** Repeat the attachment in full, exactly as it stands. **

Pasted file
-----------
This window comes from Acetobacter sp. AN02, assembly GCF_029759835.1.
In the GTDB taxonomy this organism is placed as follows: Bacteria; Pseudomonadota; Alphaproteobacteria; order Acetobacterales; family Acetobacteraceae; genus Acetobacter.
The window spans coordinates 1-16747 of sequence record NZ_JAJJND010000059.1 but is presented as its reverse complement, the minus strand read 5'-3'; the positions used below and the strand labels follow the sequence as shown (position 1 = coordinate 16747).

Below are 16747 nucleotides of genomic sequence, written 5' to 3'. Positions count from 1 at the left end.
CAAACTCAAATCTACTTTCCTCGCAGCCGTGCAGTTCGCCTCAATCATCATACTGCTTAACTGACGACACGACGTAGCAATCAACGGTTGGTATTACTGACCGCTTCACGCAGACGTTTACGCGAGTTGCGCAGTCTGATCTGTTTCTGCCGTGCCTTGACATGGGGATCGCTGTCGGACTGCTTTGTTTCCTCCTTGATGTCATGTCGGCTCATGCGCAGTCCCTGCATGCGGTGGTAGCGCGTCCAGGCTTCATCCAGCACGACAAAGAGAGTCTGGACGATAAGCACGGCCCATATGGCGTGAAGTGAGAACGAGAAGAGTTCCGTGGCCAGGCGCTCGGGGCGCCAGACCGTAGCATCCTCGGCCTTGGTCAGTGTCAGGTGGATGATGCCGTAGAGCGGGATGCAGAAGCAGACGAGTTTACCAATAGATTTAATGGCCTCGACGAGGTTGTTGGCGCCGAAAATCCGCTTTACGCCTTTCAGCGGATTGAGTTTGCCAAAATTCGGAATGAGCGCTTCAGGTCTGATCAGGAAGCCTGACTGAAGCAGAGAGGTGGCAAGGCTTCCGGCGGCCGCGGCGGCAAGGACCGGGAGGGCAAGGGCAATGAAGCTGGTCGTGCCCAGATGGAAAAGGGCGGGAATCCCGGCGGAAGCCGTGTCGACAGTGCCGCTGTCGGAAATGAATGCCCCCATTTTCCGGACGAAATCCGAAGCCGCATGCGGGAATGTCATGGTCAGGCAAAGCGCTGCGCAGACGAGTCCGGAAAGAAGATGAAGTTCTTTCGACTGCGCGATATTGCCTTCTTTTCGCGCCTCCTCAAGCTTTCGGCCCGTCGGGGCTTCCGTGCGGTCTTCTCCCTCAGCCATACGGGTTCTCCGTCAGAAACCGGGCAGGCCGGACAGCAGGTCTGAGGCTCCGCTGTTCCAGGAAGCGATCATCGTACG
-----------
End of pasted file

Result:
This window comes from Acetobacter sp. AN02, assembly GCF_029759835.1.
In the GTDB taxonomy this organism is placed as follows: Bacteria; Pseudomonadota; Alphaproteobacteria; order Acetobacterales; family Acetobacteraceae; genus Acetobacter.
The window spans coordinates 1-16747 of sequence record NZ_JAJJND010000059.1 but is presented as its reverse complement, the minus strand read 5'-3'; the positions used below and the strand labels follow the sequence as shown (position 1 = coordinate 16747).

Below are 16747 nucleotides of genomic sequence, written 5' to 3'. Positions count from 1 at the left end.
CAAACTCAAATCTACTTTCCTCGCAGCCGTGCAGTTCGCCTCAATCATCATACTGCTTAACTGACGACACGACGTAGCAATCAACGGTTGGTATTACTGACCGCTTCACGCAGACGTTTACGCGAGTTGCGCAGTCTGATCTGTTTCTGCCGTGCCTTGACATGGGGATCGCTGTCGGACTGCTTTGTTTCCTCCTTGATGTCATGTCGGCTCATGCGCAGTCCCTGCATGCGGTGGTAGCGCGTCCAGGCTTCATCCAGCACGACAAAGAGAGTCTGGACGATAAGCACGGCCCATATGGCGTGAAGTGAGAACGAGAAGAGTTCCGTGGCCAGGCGCTCGGGGCGCCAGACCGTAGCATCCTCGGCCTTGGTCAGTGTCAGGTGGATGATGCCGTAGAGCGGGATGCAGAAGCAGACGAGTTTACCAATAGATTTAATGGCCTCGACGAGGTTGTTGGCGCCGAAAATCCGCTTTACGCCTTTCAGCGGATTGAGTTTGCCAAAATTCGGAATGAGCGCTTCAGGTCTGATCAGGAAGCCTGACTGAAGCAGAGAGGTGGCAAGGCTTCCGGCGGCCGCGGCGGCAAGGACCGGGAGGGCAAGGGCAATGAAGCTGGTCGTGCCCAGATGGAAAAGGGCGGGAATCCCGGCGGAAGCCGTGTCGACAGTGCCGCTGTCGGAAATGAATGCCCCCATTTTCCGGACGAAATCCGAAGCCGCATGCGGGAATGTCATGGTCAGGCAAAGCGCTGCGCAGACGAGTCCGGAAAGAAGATGAAGTTCTTTCGACTGCGCGATATTGCCTTCTTTTCGCGCCTCCTCAAGCTTTCGGCCCGTCGGGGCTTCCGTGCGGTCTTCTCCCTCAGCCATACGGGTTCTCCGTCAGAAACCGGGCAGGCCGGACAGCAGGTCTGAGGCTCCGCTGTTCCAGGAAGCGATCATCGTACG